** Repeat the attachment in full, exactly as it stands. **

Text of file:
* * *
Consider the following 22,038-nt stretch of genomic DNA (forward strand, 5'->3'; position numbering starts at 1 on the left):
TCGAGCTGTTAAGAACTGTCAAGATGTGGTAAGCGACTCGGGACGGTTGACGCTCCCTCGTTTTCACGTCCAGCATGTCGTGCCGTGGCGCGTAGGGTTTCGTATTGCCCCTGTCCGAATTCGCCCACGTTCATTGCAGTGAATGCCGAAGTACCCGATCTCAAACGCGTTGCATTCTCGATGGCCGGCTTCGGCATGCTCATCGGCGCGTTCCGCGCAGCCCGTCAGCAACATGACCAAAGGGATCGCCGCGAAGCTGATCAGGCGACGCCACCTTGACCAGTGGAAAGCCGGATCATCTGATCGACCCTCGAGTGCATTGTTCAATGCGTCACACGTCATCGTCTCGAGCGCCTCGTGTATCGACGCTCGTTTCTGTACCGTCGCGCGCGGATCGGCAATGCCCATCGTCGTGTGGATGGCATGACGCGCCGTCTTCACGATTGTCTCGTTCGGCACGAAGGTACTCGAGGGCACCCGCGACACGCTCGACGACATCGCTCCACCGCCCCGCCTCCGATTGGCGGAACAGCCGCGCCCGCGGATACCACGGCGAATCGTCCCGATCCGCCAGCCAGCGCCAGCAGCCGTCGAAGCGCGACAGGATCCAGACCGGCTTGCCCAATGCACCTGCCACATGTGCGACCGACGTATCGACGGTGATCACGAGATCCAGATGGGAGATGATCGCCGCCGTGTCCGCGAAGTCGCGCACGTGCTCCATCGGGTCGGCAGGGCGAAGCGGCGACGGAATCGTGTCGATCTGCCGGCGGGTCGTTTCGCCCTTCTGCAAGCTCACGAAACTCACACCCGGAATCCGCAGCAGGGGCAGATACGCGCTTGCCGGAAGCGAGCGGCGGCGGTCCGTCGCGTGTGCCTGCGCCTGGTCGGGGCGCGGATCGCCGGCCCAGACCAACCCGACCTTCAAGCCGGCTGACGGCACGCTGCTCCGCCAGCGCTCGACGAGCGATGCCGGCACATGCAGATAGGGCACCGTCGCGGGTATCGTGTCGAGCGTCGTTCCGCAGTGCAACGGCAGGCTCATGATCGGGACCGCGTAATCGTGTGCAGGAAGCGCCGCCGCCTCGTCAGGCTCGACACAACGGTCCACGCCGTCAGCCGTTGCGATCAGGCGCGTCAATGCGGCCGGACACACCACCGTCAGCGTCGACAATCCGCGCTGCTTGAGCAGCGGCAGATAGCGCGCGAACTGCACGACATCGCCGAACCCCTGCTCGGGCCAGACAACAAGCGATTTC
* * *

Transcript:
Consider the following 22,038-nt stretch of genomic DNA (forward strand, 5'->3'; position numbering starts at 1 on the left):
TCGAGCTGTTAAGAACTGTCAAGATGTGGTAAGCGACTCGGGACGGTTGACGCTCCCTCGTTTTCACGTCCAGCATGTCGTGCCGTGGCGCGTAGGGTTTCGTATTGCCCCTGTCCGAATTCGCCCACGTTCATTGCAGTGAATGCCGAAGTACCCGATCTCAAACGCGTTGCATTCTCGATGGCCGGCTTCGGCATGCTCATCGGCGCGTTCCGCGCAGCCCGTCAGCAACATGACCAAAGGGATCGCCGCGAAGCTGATCAGGCGACGCCACCTTGACCAGTGGAAAGCCGGATCATCTGATCGACCCTCGAGTGCATTGTTCAATGCGTCACACGTCATCGTCTCGAGCGCCTCGTGTATCGACGCTCGTTTCTGTACCGTCGCGCGCGGATCGGCAATGCCCATCGTCGTGTGGATGGCATGACGCGCCGTCTTCACGATTGTCTCGTTCGGCACGAAGGTACTCGAGGGCACCCGCGACACGCTCGACGACATCGCTCCACCGCCCCGCCTCCGATTGGCGGAACAGCCGCGCCCGCGGATACCACGGCGAATCGTCCCGATCCGCCAGCCAGCGCCAGCAGCCGTCGAAGCGCGACAGGATCCAGACCGGCTTGCCCAATGCACCTGCCACATGTGCGACCGACGTATCGACGGTGATCACGAGATCCAGATGGGAGATGATCGCCGCCGTGTCCGCGAAGTCGCGCACGTGCTCCATCGGGTCGGCAGGGCGAAGCGGCGACGGAATCGTGTCGATCTGCCGGCGGGTCGTTTCGCCCTTCTGCAAGCTCACGAAACTCACACCCGGAATCCGCAGCAGGGGCAGATACGCGCTTGCCGGAAGCGAGCGGCGGCGGTCCGTCGCGTGTGCCTGCGCCTGGTCGGGGCGCGGATCGCCGGCCCAGACCAACCCGACCTTCAAGCCGGCTGACGGCACGCTGCTCCGCCAGCGCTCGACGAGCGATGCCGGCACATGCAGATAGGGCACCGTCGCGGGTATCGTGTCGAGCGTCGTTCCGCAGTGCAACGGCAGGCTCATGATCGGGACCGCGTAATCGTGTGCAGGAAGCGCCGCCGCCTCGTCAGGCTCGACACAACGGTCCACGCCGTCAGCCGTTGCGATCAGGCGCGTCAATGCGGCCGGACACACCACCGTCAGCGTCGACAATCCGCGCTGCTTGAGCAGCGGCAGATAGCGCGCGAACTGCACGACATCGCCGAACCCCTGCTCGGGCCAGACAACAAGCGATTTC